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Hacking Our Five Senses

Zonk posted more than 7 years ago | from the still-waiting-for-a-eyeball-based-hud-thanks dept.

Input Devices 232

zdude255 writes "Wired is running an article exploring several studies of giving the human brain 'new input devices.' From seeing with your sense of touch to entirely new senses such as sensing direction intuitively, the human brain seems to be capable of interpreting and using new data on the fly. This offers many applications from pilots being able to sense the plane's orientation to the potential recovery of patients with blindness or ear damage. (which helps balance).'It turns out that the tricky bit isn't the sensing. The world is full of gadgets that detect things humans cannot. The hard part is processing the input. Neuroscientists don't know enough about how the brain interprets data. The science of plugging things directly into the brain -- artificial retinas or cochlear implants -- remains primitive. So here's the solution: Figure out how to change the sensory data you want -- the electromagnetic fields, the ultrasound, the infrared -- into something that the human brain is already wired to accept, like touch or sight.'"

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232 comments

I am not so sure I would want (4, Funny)

willie_nelsons_pigta (1006979) | more than 7 years ago | (#18588967)

I am not so sure I would want other parts of my body seeing. A finger in my nose may not be the most pleasant thing to look at.

Re:I am not so sure I would want (2, Funny)

goombah99 (560566) | more than 7 years ago | (#18589157)

You think that's bad, wait till they start messing with the output devices. But don't worry the finger in the nose. it's suppose to go there (thats why it fits) and thus your nose was rewired too be the download port for your finger camera. it's only 100MBs/sec though so if you have a lot of images you need to use the firewire port located in the rear.

Re:I am not so sure I would want (2, Funny)

Anonymous Coward | more than 7 years ago | (#18589237)

Wrong. Firewire isn't in the rear. The rear is a grounded power outlet, as demonstrated by the one 'Bender'.

Down front? Yeah, that's the stylus. It improves productivity by enticing at least 50% of the workforce to use it often and requires no additional training. The developers thought of outfitting it with a laser, but were afraid of it blinding attendants during so-called money shots.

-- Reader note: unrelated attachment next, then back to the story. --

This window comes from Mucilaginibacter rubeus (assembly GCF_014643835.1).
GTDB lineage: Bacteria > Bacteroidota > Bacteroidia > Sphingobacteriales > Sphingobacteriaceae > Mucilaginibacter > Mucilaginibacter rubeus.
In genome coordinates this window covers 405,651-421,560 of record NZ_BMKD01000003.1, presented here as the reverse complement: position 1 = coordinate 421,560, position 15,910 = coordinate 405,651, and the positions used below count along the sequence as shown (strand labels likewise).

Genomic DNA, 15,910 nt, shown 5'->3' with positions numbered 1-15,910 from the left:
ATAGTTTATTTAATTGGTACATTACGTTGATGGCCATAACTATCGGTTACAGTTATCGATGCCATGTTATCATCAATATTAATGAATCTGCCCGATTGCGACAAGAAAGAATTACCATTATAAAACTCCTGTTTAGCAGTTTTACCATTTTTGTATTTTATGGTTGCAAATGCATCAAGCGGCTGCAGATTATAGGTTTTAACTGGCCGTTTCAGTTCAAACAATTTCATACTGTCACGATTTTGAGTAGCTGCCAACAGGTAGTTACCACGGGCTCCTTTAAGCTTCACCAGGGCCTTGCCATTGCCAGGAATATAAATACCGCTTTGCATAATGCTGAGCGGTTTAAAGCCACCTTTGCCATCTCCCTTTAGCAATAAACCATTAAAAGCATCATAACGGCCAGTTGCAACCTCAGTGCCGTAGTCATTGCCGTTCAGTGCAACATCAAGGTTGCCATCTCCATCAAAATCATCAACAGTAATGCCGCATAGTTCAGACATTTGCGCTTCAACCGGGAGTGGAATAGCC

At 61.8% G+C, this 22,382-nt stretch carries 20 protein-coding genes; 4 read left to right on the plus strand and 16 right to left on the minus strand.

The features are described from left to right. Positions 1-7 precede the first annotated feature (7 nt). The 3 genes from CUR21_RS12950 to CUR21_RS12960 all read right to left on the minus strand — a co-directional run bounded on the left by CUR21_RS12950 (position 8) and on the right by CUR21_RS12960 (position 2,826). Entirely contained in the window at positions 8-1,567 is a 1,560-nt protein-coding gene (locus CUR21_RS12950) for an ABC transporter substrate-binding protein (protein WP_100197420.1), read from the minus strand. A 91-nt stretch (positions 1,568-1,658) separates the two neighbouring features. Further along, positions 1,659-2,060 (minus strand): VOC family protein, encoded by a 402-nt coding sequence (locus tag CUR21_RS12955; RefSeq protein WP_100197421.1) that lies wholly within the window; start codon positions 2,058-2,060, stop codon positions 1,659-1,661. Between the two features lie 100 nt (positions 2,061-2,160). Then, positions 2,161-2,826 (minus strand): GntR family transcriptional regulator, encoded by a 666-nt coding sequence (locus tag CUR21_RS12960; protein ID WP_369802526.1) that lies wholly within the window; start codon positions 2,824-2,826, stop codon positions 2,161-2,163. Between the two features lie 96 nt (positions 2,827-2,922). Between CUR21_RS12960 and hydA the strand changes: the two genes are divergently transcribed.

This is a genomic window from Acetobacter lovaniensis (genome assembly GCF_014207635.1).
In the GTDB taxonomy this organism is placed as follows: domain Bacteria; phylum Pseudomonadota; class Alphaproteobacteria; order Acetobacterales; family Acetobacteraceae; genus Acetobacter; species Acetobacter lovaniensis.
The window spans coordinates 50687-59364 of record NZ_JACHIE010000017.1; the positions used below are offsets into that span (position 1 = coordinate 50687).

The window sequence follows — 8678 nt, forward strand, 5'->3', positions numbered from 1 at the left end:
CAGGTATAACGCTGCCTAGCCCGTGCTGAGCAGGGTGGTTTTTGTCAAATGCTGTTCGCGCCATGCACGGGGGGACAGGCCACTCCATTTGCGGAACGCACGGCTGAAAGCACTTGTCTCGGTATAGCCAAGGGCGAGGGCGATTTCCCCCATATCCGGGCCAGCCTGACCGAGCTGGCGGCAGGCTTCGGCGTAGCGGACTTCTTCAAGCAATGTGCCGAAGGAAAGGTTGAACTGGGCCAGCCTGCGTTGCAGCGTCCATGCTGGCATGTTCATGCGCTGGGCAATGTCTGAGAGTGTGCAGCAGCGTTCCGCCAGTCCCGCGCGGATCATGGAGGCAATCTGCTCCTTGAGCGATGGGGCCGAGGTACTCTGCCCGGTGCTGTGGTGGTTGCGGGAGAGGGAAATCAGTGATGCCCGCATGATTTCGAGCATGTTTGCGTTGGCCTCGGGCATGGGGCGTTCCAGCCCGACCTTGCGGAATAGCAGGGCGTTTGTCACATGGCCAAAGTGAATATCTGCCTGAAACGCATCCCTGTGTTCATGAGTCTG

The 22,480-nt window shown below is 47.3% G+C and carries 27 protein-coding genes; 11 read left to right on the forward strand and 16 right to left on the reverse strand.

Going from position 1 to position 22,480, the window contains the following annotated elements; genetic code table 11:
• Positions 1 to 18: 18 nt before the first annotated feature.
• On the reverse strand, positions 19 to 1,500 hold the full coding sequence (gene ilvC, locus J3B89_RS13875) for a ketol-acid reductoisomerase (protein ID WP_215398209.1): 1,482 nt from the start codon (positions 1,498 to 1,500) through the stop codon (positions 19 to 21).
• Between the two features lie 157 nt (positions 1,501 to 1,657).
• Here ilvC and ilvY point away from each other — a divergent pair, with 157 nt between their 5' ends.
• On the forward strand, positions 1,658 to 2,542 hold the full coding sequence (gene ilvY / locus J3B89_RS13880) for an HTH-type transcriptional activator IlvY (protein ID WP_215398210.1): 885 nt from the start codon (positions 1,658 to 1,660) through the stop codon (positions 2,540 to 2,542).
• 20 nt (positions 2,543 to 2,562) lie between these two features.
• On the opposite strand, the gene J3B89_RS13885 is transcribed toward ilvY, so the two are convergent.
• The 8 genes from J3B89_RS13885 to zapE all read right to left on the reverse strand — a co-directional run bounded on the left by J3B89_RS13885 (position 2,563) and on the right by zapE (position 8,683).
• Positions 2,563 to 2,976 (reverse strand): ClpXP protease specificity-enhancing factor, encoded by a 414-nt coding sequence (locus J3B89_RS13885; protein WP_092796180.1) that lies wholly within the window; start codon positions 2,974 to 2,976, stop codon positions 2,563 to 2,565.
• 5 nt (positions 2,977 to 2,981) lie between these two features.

Driver crash! (2, Funny)

NotQuiteReal (608241) | more than 7 years ago | (#18589383)

Would you like the large dump or the small dump? Where do you want to save it?

Re:I am not so sure I would want (5, Interesting)

SatanicPuppy (611928) | more than 7 years ago | (#18589375)

It's not so much that...One of the one's I found most interesting in the series was a kind of belt device that vibrated constantly on the side that faced magnetic north...Like having a dozen cellphones strapped to your belt, where whichever one is on the north side of your body vibrates.

A guy wore it for a year, iirc, and his body adapted to the new "sense" to such a degree that he had a little freak out break down when he removed it, and now walks around with a handheld gps all the time, to try and make up for the "sense" of direction he lost. He says he developed a kind of spacial sense, which gave him a firm sense of spacial orientation...he stopped getting lost...and just sort of knew little directional tidbits like "my house is in that direction" etc.

One of the most interesting things about the articles, is the thread that all our senses are capable of processing more data than we give them credit for...Another article talked about a limited visual sense that interfaced through the tongue, and worked almost without any training at all.

It's some cool stuff, and it definitely opens up some possibility for some interesting sensory "prosthesis" to give information that isn't processed by our natural senses.

Re:I am not so sure I would want (0, Redundant)

Frozen Void (831218) | more than 7 years ago | (#18589793)

That guy could be considered a cyborg(with the belt an integral part).

Re:I am not so sure I would want (4, Interesting)

Lumpy (12016) | more than 7 years ago | (#18589913)

It's not new in any way. Prof. Steve Mann from the U of Toronto has been a "cyborg" for over 10 years now. His research into wearable computing has gone way past what these guys are talking about. not log ago he removed his gear and had a complete breakdown. Not having hid database and other sensory enhancements he had built in and became reliant on has a big drawback from what he discovered in his research.

Your body adapts fast to new supplimentary input (Nicotene for example) and does not want to give it up after it has gone.

I strongly reading his research papers for anyne interested in this technology and subject.

I would So want (1)

EgoWumpus (638704) | more than 7 years ago | (#18590313)